“The fusion of many different kinds of data, processed in real time, has the power to deliver exactly the right message, product or service to consumers before they even ask,” the White House wrote in its highly publicized report. “Unfortunately, 'perfect personalization' also leaves room for subtle and not-so-subtle forms of discrimination in pricing, services and opportunities.”
Shortly after that report came out, the Commerce Department sought comments about some of the issues the document raised -- including whether new laws are needed to address some of the potential pitfalls of data collection.
Some privacy advocates responded by calling for new restrictions on companies' ability to collect data -- particularly sensitive data, including information about health, race and age.
But the Direct Marketing Association says that “Big Data” doesn't raise any concerns that would justify new laws.
Big data has not created new concerns regarding the private sector’s responsible use of marketing data for marketing purposes,” the DMA says in comments filed this week with the National Telecommunications and Information Administration. “Regardless of quantity, data is data -- it may be used for good or for harm.”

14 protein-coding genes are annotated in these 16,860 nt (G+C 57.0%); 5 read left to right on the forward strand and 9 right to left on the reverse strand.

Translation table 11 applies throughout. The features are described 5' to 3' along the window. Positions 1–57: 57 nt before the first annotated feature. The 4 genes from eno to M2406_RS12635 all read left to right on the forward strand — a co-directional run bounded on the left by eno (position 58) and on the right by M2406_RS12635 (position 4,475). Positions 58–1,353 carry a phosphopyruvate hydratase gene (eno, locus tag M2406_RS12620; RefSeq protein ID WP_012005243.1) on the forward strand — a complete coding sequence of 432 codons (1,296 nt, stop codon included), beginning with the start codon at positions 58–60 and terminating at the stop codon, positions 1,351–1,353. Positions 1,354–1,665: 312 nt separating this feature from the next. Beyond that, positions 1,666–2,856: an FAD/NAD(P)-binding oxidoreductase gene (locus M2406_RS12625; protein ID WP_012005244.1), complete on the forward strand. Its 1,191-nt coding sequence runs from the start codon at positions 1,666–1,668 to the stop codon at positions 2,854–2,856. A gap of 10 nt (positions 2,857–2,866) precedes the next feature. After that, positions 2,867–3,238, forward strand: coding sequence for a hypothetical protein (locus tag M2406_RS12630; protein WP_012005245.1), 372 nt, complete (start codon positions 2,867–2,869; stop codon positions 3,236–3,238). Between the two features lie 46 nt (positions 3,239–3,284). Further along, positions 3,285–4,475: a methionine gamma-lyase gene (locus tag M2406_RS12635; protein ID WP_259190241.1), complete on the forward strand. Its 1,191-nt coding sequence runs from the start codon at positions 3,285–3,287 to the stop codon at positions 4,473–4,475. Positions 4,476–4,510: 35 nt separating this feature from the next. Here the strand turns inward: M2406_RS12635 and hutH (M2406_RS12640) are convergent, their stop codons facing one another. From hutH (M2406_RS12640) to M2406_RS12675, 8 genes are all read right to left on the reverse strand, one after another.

The ad group says that consumers already are protected by specific laws, like the Health Information Portability and Accountability Act, which protects medical data, and the Children's Privacy Protection Act, which limits companies' ability to collect data from kids under 13.
"The scope of data has not made existing protections less valuable or less effective,” the DMA argues.
The DMA also says in its comments that there's no need for new laws to regulate data brokers. The organization specifically takes aim at a proposal requiring data brokers to disclose information about consumers and let them revise information in their profiles.
"The cost of implementing access and correction for marketing databases is prohibitive for most companies and would outweigh any benefits,” the DMA says.